This HiRISE sub-image shows layering in a light-toned deposit in Melas Chasma.
The layers are sedimentary in origin, but there are many processes that could have deposited them, such as volcanic airfall from explosive eruptions, dust-size particles settling out of the atmosphere due to cyclic changes, and deposition in standing bodies of water.
By looking at the slopes in the layers and how the layers intersect each other, scientists can rule out various origins. A darker material can be seen covering much of the layered deposit. Some of this dark material is loose and can be seen accumulating as debris aprons at the base of steep slopes. Other dark material appears indurated and has been eroded by the wind to form etched edges with topographic expressions.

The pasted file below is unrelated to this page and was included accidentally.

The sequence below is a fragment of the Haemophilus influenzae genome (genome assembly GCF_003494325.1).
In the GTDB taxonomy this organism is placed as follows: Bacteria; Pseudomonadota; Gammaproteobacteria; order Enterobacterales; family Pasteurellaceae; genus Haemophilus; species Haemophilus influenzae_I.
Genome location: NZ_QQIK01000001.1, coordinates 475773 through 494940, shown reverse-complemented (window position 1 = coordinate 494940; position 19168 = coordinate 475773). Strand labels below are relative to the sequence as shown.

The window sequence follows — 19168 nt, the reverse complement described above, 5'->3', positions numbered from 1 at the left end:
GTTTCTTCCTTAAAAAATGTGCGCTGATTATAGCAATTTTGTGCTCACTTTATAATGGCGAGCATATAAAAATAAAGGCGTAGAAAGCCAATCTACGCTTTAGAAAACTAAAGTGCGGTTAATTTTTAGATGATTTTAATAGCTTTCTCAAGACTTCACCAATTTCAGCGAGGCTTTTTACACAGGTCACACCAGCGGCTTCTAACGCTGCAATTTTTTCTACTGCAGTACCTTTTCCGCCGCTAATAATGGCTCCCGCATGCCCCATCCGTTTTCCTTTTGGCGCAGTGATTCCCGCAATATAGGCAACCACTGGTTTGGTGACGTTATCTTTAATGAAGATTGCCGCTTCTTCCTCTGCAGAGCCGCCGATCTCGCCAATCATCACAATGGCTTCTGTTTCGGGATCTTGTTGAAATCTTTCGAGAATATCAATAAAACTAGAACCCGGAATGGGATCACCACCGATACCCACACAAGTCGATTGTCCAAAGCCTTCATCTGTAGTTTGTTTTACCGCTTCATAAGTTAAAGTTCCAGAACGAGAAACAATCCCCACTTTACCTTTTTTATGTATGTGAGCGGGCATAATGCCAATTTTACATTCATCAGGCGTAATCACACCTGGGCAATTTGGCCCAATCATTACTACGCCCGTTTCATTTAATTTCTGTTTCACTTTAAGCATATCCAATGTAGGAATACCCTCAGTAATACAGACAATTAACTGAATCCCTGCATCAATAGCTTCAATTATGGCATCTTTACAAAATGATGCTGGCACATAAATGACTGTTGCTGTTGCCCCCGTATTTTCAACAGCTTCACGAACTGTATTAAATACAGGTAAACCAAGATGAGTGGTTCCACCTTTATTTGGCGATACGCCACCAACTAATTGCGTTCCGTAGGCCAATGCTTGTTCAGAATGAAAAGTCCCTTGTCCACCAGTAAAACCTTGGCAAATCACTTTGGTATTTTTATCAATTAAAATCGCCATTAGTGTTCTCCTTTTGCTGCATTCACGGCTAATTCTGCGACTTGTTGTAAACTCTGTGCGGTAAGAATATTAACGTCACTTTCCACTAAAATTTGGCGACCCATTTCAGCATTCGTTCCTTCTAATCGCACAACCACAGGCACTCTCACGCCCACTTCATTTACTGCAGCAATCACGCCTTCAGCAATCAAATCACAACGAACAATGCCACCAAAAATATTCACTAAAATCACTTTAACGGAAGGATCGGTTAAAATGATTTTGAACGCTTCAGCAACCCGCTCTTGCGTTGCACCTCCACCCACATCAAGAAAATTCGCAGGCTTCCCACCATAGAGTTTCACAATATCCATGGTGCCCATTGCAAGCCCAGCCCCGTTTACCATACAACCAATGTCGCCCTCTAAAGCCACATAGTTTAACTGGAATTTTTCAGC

The lack of impact craters on the layered deposit indicates that it is a relatively young deposit, or the craters have been removed by the wind, or the deposit was quickly buried and is now being exhumed.
This HiRISE image is PSP_002419_1675.
Acquisition date: 1 January 2007
Local Mars time: 3:43 PM
Degrees latitude (centered): -11.4 °
Degrees longitude (East): 287.6 °
Range to target site: 263.5 km (164.7 miles)
Original image scale range: 26.4 cm/pixel (with 1 x 1 binning) so objects ~79 cm across are resolved
Map-projected scale: 25 cm/pixel and north is up
Emission angle: 0.1 °
Phase angle: 57.1 °
Solar incidence angle: 57 °, with the Sun about 33 ° above the horizon
Solar longitude: 176.2 °, Northern Summer
NASA's Jet Propulsion Laboratory, a division of the California Institute of Technology in Pasadena, manages the Mars Reconnaissance Orbiter for NASA's Science Mission Directorate, Washington. Lockheed Martin Space Systems, Denver, is the prime contractor for the project and built the spacecraft. The High Resolution Imaging Science Experiment is operated by the University of Arizona, Tucson, and the instrument was built by Ball Aerospace and Technology Corp., Boulder, Colo.